Interreligious research of any kind is fundamentally dialogical: its object is in and analysed through communication between two or more religious traditions, groups or persons. Thus by its very nature interreligious research has multiple dimensions and perspectives that must be taken account of. Such research can take many forms and employ different methods, among the most popular are the philological and the anthropological. Philology is the study of our speech and the textual production that is produced as a result of it. As a field, philology tends to relate to the historical evolution of those textual productions, be they literary, scriptural or official writings, as they form part of how a society communicates, shedding light on the language and culture specific to a particular time and their change and continuity over time. Anthropology, broadly speaking the study of humankind, is concerned with relations (more broadly what social scientists often call ‘relationality’) in a different way, through the tracking and comparing of behaviour and attitudes, also over time and often in relation to culture. In order to effectively engage with the sheer scope and possibility of these disciplines in their relation to religion, the Woolf Institute must not only cross disciplinary boundaries then but also pay particular attention to the delicate task of balancing religious and academic perspectives.
Located as it will shortly be on the grounds of the Westminster College complex, the Woolf Institute at once forms a part of and differentiates itself from the progressive alliance of Christian institutions hosted in the North western corner of Cambridge. This is, of course, by virtue of the fact that the Institute compares and observes the monotheistic traditions together with both academic rigour and sensitivity towards faith and its place in the public sphere. Nevertheless the new location of the Woolf Institute does mark a shift in many UK Churches in terms of tolerating, accepting and then embracing the diversity of beliefs and traditions that the country has to been a home to, in particular since the nineteenth century. Moreover, the presence of the Woolf Institute in the Westminster complex shows that non-Christian and non-majority (no longer entirely associated) perspectives are fully recognised as of great use in mapping out the best ways forward for building social cohesion, pluralism and an ethically-sound future. The ‘liquification’ of christian theology and its circulation throughout the world due to the symbolic hyper-importance of Christ’s blood permeates much of today’s language for thinking from the lexicon of ethics to that of capitalism (Andijar 2015). The introduction of other perspectives, traditions and languages that may offer alternative views to how society can be structured should help to address the imbalance of blood. Such a process, of which and in which the Woolf Institute plays a part, is ongoing.
It seems very fitting therefore that the discovery of the Genizah by the Scottish orientalist scholars, twin sisters Agnes S. Lewis and Margaret D. Gibson, who would be significant benefactors to Westminster College in Cambridge, is perhaps a key date in that evolution given the sisters’ interest in worlds outside of the West. Moreover that the trunk which brought many of the documents that make up the Genizah should be now found in Westminster College, practically adjoining the Woolf Institute’s new building, is a tremendous twist of fate.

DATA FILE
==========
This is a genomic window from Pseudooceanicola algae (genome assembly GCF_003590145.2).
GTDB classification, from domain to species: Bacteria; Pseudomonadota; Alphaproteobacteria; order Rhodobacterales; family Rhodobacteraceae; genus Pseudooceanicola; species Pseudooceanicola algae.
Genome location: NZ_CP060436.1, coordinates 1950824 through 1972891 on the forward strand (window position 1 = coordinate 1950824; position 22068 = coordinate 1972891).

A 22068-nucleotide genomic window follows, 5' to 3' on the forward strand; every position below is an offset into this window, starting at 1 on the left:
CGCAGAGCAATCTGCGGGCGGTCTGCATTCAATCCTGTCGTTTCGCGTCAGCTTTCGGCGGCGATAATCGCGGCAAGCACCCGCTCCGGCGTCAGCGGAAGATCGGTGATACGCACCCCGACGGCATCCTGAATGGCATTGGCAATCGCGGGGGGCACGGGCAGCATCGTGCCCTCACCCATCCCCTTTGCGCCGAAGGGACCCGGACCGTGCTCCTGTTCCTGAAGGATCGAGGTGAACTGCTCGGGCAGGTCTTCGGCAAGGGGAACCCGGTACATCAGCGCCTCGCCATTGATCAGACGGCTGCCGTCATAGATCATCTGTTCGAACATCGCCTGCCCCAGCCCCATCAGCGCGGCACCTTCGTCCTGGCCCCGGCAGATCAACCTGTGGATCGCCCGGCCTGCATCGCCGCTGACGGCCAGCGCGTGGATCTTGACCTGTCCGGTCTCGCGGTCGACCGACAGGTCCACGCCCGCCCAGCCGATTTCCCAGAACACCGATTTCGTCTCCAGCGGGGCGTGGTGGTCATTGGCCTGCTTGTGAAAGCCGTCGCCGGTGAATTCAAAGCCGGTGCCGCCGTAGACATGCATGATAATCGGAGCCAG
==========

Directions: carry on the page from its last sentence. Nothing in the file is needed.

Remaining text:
The Hebrew word Genizah comes from the Aramaic ‘to hide’ or ‘to be precious’ and by extension designates a repository to hide precious documents often situated next to or above a synagogue and used by its congregants. Primarily it is utilised for depositing sacred documents, but more broadly any documents that contain divine letters are deposited in it. This means that a very wide variety of documentation can be found in a Genizah. These documents enable philological and anthropological scholarship to delve into the Medieval past. ‘The’ Genizah which is held in the special Genizah research unit at the University of Cambridge Library comes from the Ben Ezrah Synagogue of Cairo. The collection held there is a patchwork of more or less torn and damaged documents dating back a thousand years from the archive’s discovery. This history, the discovery of the Genizah and the importance of its ‘fragments’ which were retrieved are part of an exhibition that is ongoing and will end 28 October 2017 entitled Discarded History: The Genizah of Medieval Cairo.
The exhibition gives insight into the bredth of languages used by the Jewish community of Medieval Cairo, Aramaic, Arabic and Hebrew, Greek, Syriac, Latin, Persian and Ladino mostly written in Hebrew characters. Furthermore many of these textual fragments show the intertwined and often mutually beneficial commercial relations that created interdependencies between Christians, Jews, and Muslims and folklore cultures that bound people together at a local level (the amulets are a must see!). The Genizah symbolises in many ways coexistence and interreligious relations and as a site for scholarship it replicates this, drawing experts from across the Middle East, including Israel, and European scholars from the great poles of Orientalism that have been reconstructed postcolonially in Liepzig, London, Naples and Paris and increasingly the US. This difficult space of scholarship at the intersection between religion, relations ,and life stories where the past meets the present is where the Woolf Institute seeks to thrive and push forwards the boundaries of interreligious research.
Dr Sami Everett conducted research in Paris for the Woolf Institute Trust in Crisis Project. From 1st October 2017 he will be joining CRASSH to work on his research concerning Jewish-Muslim relations in France as Research Fellow for the Mellon funded project Religion, Diversity & University Responses.